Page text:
Carlisle's bylaw regarding wireless communication facilities states, "The purposes of the bylaw include: Minimizing adverse impact of a commercial wireless communications facility on adjacent properties and residential neighborhoods; minimizing the overall number and height of such facilities to only what is essential; promoting shared use of existing facilities to reduce the need for new facilities; to protect the general public from hazards associated with a wireless communication facility...." The One River Road application is at odds with these goals. One River Road is zoned partly for business and partly residential, and is located in a residential area. Nextel's proposed 100-foot tower would be located only 158 feet from Dana and Kathy Booth's (who are on record with the board of appeals as strongly opposed) house at 44 River Road and would have a significant negative impact on the value of that property. Nextel's application states that a taller tower would be required to share this facility, exacerbating the other problem mentioned here. Ice forms on these towers in the winter. When this happens and winds are high and blowing in the wrong direction, would you want to be standing anywhere on the Booths' property? This tower would be a highly visible and unattractive sight for all entering Carlisle on 225 from Bedford and River Road from Concord. Furthermore, the proposed site is not in compliance with Carlisle's general bylaws with regard to setbacks and parking spaces, and there are issues regarding proximity of the proposed tower (and an existing septic system) to nearby wetlands.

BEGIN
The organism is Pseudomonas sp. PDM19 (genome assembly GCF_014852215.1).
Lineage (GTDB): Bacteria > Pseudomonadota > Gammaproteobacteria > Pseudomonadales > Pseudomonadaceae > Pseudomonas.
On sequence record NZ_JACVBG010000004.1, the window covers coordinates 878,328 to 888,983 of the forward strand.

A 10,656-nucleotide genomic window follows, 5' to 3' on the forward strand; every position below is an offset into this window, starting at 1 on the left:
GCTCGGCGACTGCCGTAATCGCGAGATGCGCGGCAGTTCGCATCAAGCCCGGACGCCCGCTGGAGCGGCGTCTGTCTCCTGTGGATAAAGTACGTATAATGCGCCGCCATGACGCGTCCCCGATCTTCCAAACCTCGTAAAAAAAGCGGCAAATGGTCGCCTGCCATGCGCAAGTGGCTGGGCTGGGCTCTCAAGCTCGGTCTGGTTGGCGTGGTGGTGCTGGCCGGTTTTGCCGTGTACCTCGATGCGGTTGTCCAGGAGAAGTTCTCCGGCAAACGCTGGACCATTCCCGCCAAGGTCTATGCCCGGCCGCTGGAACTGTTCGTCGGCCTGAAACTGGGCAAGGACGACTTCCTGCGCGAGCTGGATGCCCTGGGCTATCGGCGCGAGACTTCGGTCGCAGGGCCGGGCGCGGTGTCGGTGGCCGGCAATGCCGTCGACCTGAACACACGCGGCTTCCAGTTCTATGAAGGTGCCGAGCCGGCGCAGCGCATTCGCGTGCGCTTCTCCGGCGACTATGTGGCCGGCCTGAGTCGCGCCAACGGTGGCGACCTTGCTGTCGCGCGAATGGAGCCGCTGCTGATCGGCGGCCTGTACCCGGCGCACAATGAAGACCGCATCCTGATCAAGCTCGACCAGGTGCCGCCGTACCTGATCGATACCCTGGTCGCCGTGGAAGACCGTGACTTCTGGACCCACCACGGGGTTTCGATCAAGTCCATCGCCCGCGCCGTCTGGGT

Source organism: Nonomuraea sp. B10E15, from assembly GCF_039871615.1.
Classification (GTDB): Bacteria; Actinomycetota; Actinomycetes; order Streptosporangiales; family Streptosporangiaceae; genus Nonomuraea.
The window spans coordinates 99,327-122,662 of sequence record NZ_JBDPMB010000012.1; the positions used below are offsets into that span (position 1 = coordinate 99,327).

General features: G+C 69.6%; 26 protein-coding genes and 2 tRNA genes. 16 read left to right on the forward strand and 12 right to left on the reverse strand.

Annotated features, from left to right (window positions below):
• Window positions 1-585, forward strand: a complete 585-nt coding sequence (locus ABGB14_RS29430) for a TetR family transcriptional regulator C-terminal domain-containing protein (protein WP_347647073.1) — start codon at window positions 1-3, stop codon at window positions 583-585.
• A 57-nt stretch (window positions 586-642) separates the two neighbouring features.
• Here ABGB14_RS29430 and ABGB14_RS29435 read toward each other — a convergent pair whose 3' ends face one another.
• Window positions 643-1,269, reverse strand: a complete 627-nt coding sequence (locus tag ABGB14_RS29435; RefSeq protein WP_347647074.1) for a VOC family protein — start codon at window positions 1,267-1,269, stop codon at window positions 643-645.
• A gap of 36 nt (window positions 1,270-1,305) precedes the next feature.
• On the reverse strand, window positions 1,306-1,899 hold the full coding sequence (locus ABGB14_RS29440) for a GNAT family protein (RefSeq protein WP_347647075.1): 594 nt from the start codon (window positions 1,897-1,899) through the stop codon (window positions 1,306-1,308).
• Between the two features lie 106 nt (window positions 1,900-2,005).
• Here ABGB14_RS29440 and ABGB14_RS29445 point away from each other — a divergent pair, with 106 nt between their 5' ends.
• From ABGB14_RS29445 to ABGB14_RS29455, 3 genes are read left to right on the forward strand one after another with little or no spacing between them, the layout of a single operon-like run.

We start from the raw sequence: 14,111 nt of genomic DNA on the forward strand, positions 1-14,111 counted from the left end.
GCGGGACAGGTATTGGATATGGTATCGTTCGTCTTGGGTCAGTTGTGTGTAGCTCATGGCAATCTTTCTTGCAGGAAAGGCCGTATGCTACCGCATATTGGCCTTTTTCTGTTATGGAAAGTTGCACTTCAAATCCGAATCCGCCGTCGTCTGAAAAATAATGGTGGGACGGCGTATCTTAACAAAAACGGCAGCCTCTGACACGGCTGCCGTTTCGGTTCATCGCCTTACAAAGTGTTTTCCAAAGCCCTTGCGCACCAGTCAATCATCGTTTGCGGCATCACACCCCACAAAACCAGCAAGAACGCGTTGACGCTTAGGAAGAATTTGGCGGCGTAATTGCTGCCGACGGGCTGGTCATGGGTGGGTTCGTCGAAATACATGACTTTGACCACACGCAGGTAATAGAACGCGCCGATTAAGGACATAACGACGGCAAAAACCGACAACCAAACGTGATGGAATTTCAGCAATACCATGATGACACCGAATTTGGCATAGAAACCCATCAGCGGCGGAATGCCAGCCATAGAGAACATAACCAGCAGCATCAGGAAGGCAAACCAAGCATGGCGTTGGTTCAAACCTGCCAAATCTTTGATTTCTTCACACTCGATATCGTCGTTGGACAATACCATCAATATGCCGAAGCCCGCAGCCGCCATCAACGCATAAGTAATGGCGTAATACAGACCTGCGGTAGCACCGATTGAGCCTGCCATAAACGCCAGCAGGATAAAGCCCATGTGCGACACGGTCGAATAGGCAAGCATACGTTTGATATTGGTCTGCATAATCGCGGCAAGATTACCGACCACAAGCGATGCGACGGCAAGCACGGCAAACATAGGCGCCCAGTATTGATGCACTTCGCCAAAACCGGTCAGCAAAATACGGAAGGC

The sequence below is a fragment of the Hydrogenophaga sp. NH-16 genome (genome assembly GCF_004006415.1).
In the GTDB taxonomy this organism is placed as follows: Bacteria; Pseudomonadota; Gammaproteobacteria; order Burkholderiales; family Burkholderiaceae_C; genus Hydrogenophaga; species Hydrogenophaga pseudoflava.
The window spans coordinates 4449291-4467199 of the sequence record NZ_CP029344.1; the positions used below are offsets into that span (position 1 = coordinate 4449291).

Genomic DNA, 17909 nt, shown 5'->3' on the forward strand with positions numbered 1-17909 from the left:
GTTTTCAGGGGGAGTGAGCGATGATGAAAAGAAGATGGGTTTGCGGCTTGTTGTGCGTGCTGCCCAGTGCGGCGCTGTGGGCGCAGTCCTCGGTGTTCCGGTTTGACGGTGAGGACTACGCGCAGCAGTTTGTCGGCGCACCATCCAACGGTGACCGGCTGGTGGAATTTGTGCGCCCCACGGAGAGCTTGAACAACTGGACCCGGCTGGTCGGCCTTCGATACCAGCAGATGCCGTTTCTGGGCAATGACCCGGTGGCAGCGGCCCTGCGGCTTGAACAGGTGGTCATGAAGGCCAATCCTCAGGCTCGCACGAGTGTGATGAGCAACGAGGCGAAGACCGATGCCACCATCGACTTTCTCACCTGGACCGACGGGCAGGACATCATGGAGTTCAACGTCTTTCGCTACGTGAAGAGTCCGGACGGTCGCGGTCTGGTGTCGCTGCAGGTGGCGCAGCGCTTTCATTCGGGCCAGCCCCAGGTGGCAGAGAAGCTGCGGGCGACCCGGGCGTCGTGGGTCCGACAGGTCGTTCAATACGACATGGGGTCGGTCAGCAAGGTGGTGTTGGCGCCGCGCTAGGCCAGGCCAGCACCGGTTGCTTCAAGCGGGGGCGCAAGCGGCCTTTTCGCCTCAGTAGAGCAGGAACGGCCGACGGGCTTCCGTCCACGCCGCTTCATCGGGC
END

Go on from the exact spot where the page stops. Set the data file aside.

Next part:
Nextel has proposed alternative wireless facilities at locations on town-owned property that would improve coverage as effectively as One River Road and, because they are more isolated, would much better serve the property-value, esthetic, sharing, and safety objectives of the bylaw. I strongly recommend that we focus Nextel on such a win/win resolution to this issue.
Conscom supports new bylaw
To the Editor:
We want to express the conservation commission's very strong support for the new open space bylaw, which appears to offer an attractive alternative to building on large tracts of land. On parcels with considerable wetland, the clustering of homes should allow houses and septic systems to be located on uplands, leaving wetlands and the wetlands buffer zone largely in the open space. This will not only benefit the appearance of the development, but will also protect wetlands, drinking water, and wildlife.
On parcels that are mostly upland, the bylaw provides a means to cluster structures to allow for a small park, a woodland, or neighborhood playgrounds, not currently seen in much of Carlisle.
We hope the town is as excited about the new building possibilities as we are.
The Carlisle Conservation Commission
Thanks to library volunteers
To the Editor:
During the past year, volunteers at the Gleason Library have contributed countless hours to help make the efficient operation of the library possible. These volunteers are involved in mending books, shelving adult and children's book, and in many steps that make videos accessible for quick retrieval for patrons. In recognition of this valued service and in celebration of National Volunteer Week, the staff is adding a book to our collection in honor of each volunteer. The book selected will reflect the personal interest of each individual.
Volunteers during this year have been Harry Crowther, JoAnne Driscoll, Lisa Duffy, Peggy Hilton, Bob Kingsbvury, Jess Nevins, Lyn Oleksiak, Kirian Reddig, Sheila Semrad and Pat Simon.
© 1999 The Carlisle Mosquito